This is common on large GM Vehicles: Some customers may comment that the voltmeter is fluctuating between 12 and 14 volts on their full size pickup or utility vehicle. Starting with the 2005 model year, light duty full size pickups and utilities are equipped with a new Regulated Voltage Control (RVC) system. This system reduces the targeted output of the generator to 12.6-13.1 volts when in "Fuel Economy Mode" to improve fuel economy. The generator may exit "Fuel Economy Mode" if additional voltage is required. This will cause the voltmeter to fluctuate between 12 and 14 volts as opposed to non-regulated systems that usually maintain a more consistent reading of 14 volts. This fluctuation with the RVC system is normal system operation and NO repairs should be attempted.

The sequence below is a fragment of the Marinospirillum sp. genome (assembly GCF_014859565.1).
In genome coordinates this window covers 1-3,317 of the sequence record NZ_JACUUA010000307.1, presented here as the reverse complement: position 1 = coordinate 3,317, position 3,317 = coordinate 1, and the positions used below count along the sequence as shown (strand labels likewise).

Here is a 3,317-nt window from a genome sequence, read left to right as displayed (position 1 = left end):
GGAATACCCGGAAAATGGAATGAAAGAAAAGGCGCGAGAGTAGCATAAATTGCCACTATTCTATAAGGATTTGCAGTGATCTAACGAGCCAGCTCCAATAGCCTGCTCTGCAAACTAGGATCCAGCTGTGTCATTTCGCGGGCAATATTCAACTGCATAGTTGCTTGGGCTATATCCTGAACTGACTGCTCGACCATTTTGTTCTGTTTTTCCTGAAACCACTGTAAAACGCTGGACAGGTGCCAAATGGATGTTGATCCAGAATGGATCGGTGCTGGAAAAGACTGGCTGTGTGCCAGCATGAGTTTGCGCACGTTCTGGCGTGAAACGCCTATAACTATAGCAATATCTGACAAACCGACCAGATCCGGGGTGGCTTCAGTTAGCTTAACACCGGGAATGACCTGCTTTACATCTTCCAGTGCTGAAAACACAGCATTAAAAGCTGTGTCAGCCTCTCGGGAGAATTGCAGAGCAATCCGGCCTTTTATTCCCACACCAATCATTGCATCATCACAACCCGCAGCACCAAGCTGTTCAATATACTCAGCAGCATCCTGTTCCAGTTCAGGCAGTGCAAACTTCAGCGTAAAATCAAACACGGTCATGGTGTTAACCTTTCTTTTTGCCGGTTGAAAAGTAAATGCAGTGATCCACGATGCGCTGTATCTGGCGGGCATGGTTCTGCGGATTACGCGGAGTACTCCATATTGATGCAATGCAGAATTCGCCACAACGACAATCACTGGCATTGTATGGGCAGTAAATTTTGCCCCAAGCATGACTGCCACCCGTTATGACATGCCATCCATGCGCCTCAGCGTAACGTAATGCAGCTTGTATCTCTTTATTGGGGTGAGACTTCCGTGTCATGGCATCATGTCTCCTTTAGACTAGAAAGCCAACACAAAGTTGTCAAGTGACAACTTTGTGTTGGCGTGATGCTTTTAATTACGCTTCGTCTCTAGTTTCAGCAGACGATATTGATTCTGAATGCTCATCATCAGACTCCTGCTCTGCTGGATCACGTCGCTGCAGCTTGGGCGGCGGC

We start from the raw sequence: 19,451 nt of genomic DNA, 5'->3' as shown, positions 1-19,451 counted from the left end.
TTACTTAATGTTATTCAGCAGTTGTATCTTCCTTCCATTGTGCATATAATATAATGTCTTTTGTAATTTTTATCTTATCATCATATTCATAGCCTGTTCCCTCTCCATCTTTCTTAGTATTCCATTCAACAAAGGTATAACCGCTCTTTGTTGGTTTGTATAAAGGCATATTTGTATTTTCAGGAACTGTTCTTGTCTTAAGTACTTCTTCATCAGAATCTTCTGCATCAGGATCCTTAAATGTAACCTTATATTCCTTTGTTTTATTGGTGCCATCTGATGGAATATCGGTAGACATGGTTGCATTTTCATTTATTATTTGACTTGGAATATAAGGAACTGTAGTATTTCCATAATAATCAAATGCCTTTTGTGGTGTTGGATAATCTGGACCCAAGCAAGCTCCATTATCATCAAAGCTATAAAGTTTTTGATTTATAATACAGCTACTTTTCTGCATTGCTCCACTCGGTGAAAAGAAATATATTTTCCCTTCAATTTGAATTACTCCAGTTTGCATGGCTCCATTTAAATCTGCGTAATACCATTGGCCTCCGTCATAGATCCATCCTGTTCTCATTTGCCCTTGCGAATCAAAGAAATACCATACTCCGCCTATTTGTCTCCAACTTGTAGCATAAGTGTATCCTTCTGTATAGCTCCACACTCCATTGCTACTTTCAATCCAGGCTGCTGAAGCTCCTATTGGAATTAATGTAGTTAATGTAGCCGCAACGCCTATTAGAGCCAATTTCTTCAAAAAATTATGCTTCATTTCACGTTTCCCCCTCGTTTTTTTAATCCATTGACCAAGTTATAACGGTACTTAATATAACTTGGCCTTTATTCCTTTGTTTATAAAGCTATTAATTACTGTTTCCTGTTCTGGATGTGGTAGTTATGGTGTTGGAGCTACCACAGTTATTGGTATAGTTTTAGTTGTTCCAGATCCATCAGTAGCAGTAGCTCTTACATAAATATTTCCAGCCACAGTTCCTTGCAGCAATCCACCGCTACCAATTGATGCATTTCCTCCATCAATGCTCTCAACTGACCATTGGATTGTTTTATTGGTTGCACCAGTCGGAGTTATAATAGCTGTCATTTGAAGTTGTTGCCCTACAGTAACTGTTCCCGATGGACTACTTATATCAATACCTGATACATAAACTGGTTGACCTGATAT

My Yukon does the same thing, after a bit it comes back up to just over half way, I like it that way at least I know the voltage is getting regulated like it should be.
Apparently it is to preserve the system over a longer time. This is what GM refers to as the preservation fluctuation
it helps prolong the charging system, dont always have to run 14 volts
Turning on the headlamps sometimes will raise the indicated voltage. Have the alternator tested to be sure it is good.
This was very help because I encountered this last night on my newly purchased Yukon.